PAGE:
Project Description
This project shows how to intercept the console text and redirect it to other streams and WPF UI elements such as a Textbox, while still writing to the standard console. This project presents classes to perform this task, and gives an example debug console window.


Multicast Redirect TextWriter
First we inherit a TextWriter and overriding its write(...) and writeline(...) methods. I inherit from the String writer to save myself the trouble of implementing all the TextWriter methods. Feel free to override any another additional methods you may need.

Some key things I will point is the use of generics to make the code more concise. The generic method allows for you to easily modify the behavior or set of methods with the same behavior, but different signatures.

     public class RedirectWriter : StringWriter
        public Action<String> OnWrite;

        private void WriteGeneric<T>(T value) {  if (OnWrite != null) OnWrite(value.ToString()); }

        public override void Write(char value) { WriteGeneric<char>(value); }
        public override void Write(string value) { WriteGeneric<string>(value); }
        public override void Write(bool value) { WriteGeneric<bool>(value); }
        public override void Write(int value) { WriteGeneric<int>(value); }
        public override void Write(double value) { WriteGeneric<double>(value); }
        public override void Write(long value) { WriteGeneric<long>(value); }

        private void WriteLineGeneric<T>(T value) { if (OnWrite != null) OnWrite(value.ToString() + "\n"); }
        public override void WriteLine(char value) { WriteLineGeneric<char>(value); }
        public override void WriteLine(string value) { WriteLineGeneric<string>(value); }
        public override void WriteLine(bool value) { WriteLineGeneric<bool>(value); }
        public override void WriteLine(int value) { WriteLineGeneric<int>(value); }
        public override void WriteLine(double value) { WriteLineGeneric<double>(value); }
        public override void WriteLine(long value) { WriteLineGeneric<long>(value); }

        public override void Write(char[] buffer, int index, int count)
            char[] buffer2 = new char[count]; //Ensures large buffers are not a problem
            for (int i = 0; i < count; i++) buffer2[i] = buffer[index + i];

        public override void WriteLine(char[] buffer, int index, int count)
            base.Write(buffer, index, count);
            char[] buffer2 = new char[count]; //Ensures large buffers are not a problem
            for (int i = 0; i < count; i++) buffer2[i] = buffer[index + i];

Console Redirect
Next we create a class for redirecting the console stream to all registered delegates while still writing to the initial console.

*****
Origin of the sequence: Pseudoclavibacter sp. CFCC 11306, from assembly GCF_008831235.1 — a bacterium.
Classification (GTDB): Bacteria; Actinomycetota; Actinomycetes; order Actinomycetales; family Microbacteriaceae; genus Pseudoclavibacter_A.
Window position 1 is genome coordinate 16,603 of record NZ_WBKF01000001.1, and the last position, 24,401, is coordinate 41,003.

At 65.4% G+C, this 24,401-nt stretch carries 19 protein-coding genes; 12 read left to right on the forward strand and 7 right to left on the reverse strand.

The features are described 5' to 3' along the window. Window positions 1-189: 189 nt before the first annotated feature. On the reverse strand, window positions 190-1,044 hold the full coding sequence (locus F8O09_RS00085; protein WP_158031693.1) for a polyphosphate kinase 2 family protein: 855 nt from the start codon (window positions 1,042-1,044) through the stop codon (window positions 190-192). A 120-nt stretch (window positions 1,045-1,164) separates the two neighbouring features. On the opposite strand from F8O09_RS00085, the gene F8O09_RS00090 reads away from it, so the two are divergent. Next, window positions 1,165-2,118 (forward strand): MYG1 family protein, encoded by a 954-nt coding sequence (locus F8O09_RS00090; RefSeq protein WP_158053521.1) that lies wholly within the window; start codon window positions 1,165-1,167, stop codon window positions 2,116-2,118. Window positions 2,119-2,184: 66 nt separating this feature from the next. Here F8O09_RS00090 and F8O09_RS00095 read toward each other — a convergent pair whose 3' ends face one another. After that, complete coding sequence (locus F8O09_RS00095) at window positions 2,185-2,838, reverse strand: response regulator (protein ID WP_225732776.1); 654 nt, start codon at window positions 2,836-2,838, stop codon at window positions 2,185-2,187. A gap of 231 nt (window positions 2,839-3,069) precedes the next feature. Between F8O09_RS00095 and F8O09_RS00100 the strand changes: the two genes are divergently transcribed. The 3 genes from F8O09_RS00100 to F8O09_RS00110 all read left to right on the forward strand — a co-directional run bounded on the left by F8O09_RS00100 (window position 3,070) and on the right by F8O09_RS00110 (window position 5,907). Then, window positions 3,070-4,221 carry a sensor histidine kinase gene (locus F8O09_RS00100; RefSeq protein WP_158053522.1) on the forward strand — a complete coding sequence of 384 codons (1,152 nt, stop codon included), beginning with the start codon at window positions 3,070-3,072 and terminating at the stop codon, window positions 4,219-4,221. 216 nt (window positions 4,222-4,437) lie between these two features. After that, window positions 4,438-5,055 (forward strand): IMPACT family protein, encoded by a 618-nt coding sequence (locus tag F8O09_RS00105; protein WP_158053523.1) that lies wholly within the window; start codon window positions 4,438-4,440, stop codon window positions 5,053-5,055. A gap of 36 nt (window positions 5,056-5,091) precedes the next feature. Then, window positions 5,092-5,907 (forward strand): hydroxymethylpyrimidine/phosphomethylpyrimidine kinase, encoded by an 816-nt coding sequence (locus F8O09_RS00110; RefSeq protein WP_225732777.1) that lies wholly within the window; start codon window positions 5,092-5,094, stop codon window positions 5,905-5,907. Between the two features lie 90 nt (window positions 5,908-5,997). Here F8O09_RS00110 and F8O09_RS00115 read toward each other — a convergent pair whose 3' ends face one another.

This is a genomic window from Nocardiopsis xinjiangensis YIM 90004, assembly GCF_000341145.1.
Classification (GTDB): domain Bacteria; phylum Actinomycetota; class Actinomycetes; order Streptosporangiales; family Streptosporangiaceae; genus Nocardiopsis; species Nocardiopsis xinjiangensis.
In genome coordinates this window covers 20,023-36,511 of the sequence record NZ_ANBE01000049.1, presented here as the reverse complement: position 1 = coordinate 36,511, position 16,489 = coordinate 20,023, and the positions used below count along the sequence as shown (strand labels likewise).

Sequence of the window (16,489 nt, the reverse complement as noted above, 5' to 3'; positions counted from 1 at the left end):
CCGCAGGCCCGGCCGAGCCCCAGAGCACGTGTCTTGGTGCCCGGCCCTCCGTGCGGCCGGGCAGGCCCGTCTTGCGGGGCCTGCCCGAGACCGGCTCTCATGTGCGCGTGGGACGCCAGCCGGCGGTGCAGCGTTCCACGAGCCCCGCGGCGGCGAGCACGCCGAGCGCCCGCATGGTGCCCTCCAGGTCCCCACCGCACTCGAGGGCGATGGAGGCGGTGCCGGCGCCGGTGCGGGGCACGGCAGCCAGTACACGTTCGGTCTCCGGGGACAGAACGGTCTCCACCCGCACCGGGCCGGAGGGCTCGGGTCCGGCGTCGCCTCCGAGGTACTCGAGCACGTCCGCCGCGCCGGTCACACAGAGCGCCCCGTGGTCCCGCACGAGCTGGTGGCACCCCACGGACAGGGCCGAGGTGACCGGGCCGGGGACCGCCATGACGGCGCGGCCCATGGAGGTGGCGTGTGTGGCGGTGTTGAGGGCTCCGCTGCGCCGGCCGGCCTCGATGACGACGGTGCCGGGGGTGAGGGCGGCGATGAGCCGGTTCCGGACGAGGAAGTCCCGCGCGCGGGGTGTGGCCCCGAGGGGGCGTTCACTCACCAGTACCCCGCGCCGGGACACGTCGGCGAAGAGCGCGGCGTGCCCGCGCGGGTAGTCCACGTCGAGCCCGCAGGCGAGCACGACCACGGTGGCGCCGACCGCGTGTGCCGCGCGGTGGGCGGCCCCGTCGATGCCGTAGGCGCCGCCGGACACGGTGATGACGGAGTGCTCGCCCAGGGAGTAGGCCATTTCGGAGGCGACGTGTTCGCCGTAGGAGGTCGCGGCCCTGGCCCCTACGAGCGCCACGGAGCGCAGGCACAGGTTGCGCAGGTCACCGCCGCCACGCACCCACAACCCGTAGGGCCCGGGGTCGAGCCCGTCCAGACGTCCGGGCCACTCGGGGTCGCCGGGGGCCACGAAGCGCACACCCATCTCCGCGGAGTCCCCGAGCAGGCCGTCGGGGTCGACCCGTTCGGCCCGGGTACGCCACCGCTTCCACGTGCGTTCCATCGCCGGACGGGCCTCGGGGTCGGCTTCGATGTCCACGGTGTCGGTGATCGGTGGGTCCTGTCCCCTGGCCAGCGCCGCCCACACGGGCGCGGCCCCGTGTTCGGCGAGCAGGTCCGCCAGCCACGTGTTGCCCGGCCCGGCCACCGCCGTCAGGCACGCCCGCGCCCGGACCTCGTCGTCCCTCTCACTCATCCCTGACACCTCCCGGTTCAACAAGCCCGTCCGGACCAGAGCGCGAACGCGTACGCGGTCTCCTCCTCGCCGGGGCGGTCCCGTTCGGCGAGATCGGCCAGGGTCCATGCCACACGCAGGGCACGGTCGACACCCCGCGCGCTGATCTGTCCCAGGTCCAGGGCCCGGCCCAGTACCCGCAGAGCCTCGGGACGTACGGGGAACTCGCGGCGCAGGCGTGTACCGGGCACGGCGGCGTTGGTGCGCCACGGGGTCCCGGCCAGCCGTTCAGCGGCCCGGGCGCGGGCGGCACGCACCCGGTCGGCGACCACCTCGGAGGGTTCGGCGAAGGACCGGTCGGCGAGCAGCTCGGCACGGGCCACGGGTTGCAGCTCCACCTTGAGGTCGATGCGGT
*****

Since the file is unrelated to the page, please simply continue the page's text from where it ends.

public class ConsoleRedirectWriter : RedirectWriter
        TextWriter consoleTextWriter; //keeps Visual Studio console in scope.

        public ConsoleRedirectWriter()
            consoleTextWriter = Console.Out;
            this.OnWrite += delegate(string text) { consoleTextWriter.Write(text); };

        public void Release()

Example Application
Next we declare this in your window, and register our UIelements or other streams. Its advisable to use the ConsoleRedirectWriter like a singleton. Multiple declarations have not been tested.

    public partial class WindowDebugConsole : Window
        ConsoleRedirectWriter consoleRedirectWriter = new ConsoleRedirectWriter(); 
        String LastConsoleString;

        public WindowDebugConsole()
            this.Closed += delegate(Object o, EventArgs e) { consoleRedirectWriter.Release(); };  //sets releases console when window closes.

        private void textBoxDebug_Initialized(object sender, EventArgs e)
            // Use this for thread safe objects or UIElements in a single thread program
            consoleRedirectWriter.OnWrite += delegate(string value) { LastConsoleString = value; };
            // Multithread operation - Use the dispatcher to write to WPF UIElements if there is more than 1 thread.
            consoleRedirectWriter.OnWrite +=  Dispatcher.BeginInvoke(DispatcherPriority.Normal, 
                (Action<string>) delegate(string value){ textBoxDebug.AppendText(value); textBoxDebug.ScrollToEnd();}, text );

<Window x:Class="Application.WindowDebugConsole"
        Title="Debug Console" Height="300" Width="300" WindowStyle="ToolWindow">
        <TextBox Name="textBoxDebug" ScrollViewer.VerticalScrollBarVisibility="Visible" TextWrapping="Wrap" Initialized="textBoxDebug_Initialized" />

Your console window is now ready to open!

I like to bind mine to a debug MenuItem as shown below.

         private void menuItemDebugConsole_Checked(object sender, RoutedEventArgs e)
            UtilityPattern.MultithreadWindowLaunchPattern(this, windowDebugConsole, delegate() { menuItemDebugConsole.IsChecked = false; });

        private void menuItemDebugConsole_Unchecked(object sender, RoutedEventArgs e)
            if (windowDebugConsole != null) windowDebugConsole.Dispatcher.BeginInvoke(DispatcherPriority.Normal, (Action)delegate() { windowDebugConsole.Close(); });       

        public static void MultithreadWindowLaunchPattern(Window parent, Window child, Action OnChildCloseParentAction )
            Thread thread = new Thread( () => {
                child = new WindowDebugConsole();
                child.Topmost = true;

                child.Closed += (sender2, e2) =>
                    parent.Dispatcher.BeginInvoke(DispatcherPriority.Normal, OnChildCloseParentAction);
            parent.Closed += delegate(object a, EventArgs ev) { child.Dispatcher.BeginInvoke(DispatcherPriority.Normal, (Action)delegate() { child.Close(); });};

And there you have it, a method for redirecting the console, and a WPF example of its application.

Last edited Oct 2, 2010 at 3:37 AM by gsonnenf, version 15